Finally, we have seen "E.T." This was no small undertaking. We had to go all the way to the Outer Banks of North Carolina to find a movie theatre that didn't have a line all the way to the parking lot of people wanting to see "E.T."

I had been warned by friends that everyone cries at "E.T.", so I was prepared to bring the Kleenex. But no one warned me about what would happen to my daughter.

Our first attempt to see "E.T." began on a rainy Sunday morning early this summer. It was the kind of rainy Sunday morning that promised to turn into a rainy Sunday afternoon. Soon, I was consulting the movie guide. Determined to outfox the crowds, I packed up the younger children and took them to the 11 a.m. movie. It is a well-known fact of suburban life that no suburban parents take kids to the 11 a.m. movie on Sundays. This, I can now report, is wrong. By the time we arrived at 10:30 a.m., the line had extended across the shopping mall and an usher was breaking the news that the 11 a.m. show was sold out. We never succeeded in seeing "E.T." the rest of the summer, and the chorus of voices demanding that I keep my promise got louder.

We did not, of course, go all the way to the Outer Banks simply to see "E.T." I went for solitude and relaxation. The older children went for sunworshipping and action. By noontime on the fourth day the action was in the blackened sky. "Let's go to see 'E.T.,' " my 6-year-old suggested brightly.

To which my husband responded: "There are now 10,000 families on the Outer Banks deciding to take the kids to see 'E.T.' " The next show was at 2 p.m. We dispatched a delegation of teen-agers to get tickets. At 1:30 they returned with the news that on the Outer Banks, they don't start selling tickets until a half hour before the show starts. (You might be wondering why one of the teen-agers didn't stay behind to get tickets, which only proves you have never had teen-agers.) Soon, we were off to the theater, convinced the 2 o'clock show would be sold out. We wheeled into the parking lot. It was almost empty. A miracle occurred: We got in.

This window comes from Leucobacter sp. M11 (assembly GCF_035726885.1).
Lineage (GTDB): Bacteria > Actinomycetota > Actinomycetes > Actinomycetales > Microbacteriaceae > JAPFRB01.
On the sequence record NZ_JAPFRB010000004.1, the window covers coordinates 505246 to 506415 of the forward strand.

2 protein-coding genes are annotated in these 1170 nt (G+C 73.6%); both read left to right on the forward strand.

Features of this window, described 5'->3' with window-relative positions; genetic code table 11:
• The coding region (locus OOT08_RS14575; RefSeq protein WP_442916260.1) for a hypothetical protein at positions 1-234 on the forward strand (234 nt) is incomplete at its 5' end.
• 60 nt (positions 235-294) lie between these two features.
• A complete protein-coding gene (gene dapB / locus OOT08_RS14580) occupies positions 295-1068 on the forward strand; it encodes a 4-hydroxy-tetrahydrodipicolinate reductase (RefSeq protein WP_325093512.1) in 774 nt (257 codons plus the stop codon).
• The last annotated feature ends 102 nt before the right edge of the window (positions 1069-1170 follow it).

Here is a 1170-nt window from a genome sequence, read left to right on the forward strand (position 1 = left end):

My daughter the 3-year-old sat clutching her blanket, her eyes never leaving the screen. It was hard to tell how much she understood, but she was being quiet and what more can the mother of a 3-year-old ask for? My son the 6-year-old sat on the other side of me, entranced. Suddenly, on the screen, the little boy and "E.T." flew on a bike. Silhouetted, they soared across the full moon and headed toward the ground. At that moment, a piercing wail filled the movie theatre.

It was my daughter.

"What's wrong?" I said, panicking. Tears streamed down her face. Anguish filled her voice. "They hurt themselves," she hollered. Not until she saw the little boy and E.T. go merrily off did she calm down. Soon, I was again lost in the movie, and soon, as E.T.'s condition deteriorated, so did mine. The first tears gathered and soon I was weeping copiously. Suddenly, another enormous wailing sound filled the theater.

It was my daughter, broken-hearted that E.T. was dying. I, having not seen the movie before, could only assure her that it is supposed to have a happy ending. Gradually, she quieted down. When E.T. came back, she was overjoyed.

But when E.T.'s rescuers came to get him, she fell apart. As the rest of the audience wept silently in the tender farewell scene, she wailed as though her heart would never mend. No assurances that E.T. would be happier on his own planet would do. As the lights went on and the audience filed out, she wept on and on. Minutes passed and still she cried, sobs wracking her little body, her eyes awash with tears, at times getting herself together enough to choke out, "I don't want him to go home." The deluge lasted nearly 10 minutes.

"E.T.," said my 6-year-old, was a love story, and it was clear my daughter had fallen in love. Two days later she heard a bar of the theme music on the radio in the beach house and rushed into the room where the music was coming from. "Where's E.T.?" she asked, staring expectantly at the radio. Explanations about what movies are and how radios work are meaningless to her. Her heart has been captured by a gentle, funny little creature. He is by any standard ugly, but it is part of the magic of childhood that she, like the little boy in the movie, never noticed.